People who want to get a protective or restraining order often worry that either order will not work. After all, how can a simple piece of paper or two actually guarantee your safety?
They can't -- but that doesn't mean that getting an order won't help, though. The threat of going to jail or facing a judge is enough to keep many people from violating court orders. In family law matters, knowing that violating the order could threaten custody rights could also make a parent listen to the order carefully.
Most protective orders state that the assailant cannot be near the victim. They usually have to avoid all contact and surrender firearms in some instances. Regardless, domestic violence protective orders have some problems, despite being helpful in the majority of cases.
One such problem is that the order only lasts a short time. Initially, the order is temporary. It may be extended to a year and even longer, but only if the victim seeks the extension. Once the order expires, the other party can again get in contact with the victim.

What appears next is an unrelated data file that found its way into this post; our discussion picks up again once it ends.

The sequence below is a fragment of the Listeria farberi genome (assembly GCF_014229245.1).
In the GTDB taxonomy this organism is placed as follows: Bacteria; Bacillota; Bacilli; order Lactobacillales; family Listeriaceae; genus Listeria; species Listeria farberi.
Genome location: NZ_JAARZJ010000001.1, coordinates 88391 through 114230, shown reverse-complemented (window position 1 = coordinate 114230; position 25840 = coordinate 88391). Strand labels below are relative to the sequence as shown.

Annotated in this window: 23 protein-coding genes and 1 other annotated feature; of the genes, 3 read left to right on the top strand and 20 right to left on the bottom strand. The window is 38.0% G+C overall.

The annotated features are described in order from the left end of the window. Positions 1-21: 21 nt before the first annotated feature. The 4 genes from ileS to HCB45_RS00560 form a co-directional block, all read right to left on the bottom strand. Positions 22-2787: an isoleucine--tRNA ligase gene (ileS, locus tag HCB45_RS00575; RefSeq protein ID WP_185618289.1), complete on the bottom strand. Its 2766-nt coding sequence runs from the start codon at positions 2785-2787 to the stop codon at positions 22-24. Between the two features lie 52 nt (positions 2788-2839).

Another issue is that people don't always follow court orders. Yes, they will face serious legal trouble and could be imprisoned or fined, but that doesn't always matter to them. The protective order and restraining order are both powerful tools, but only if they can be enforced. This is why it's important to keep the police informed and to continue advocating for your protection in court.
Our site has more on domestic violence and restraining orders; If you are in danger, we may be able to offer the help you need to escape violence.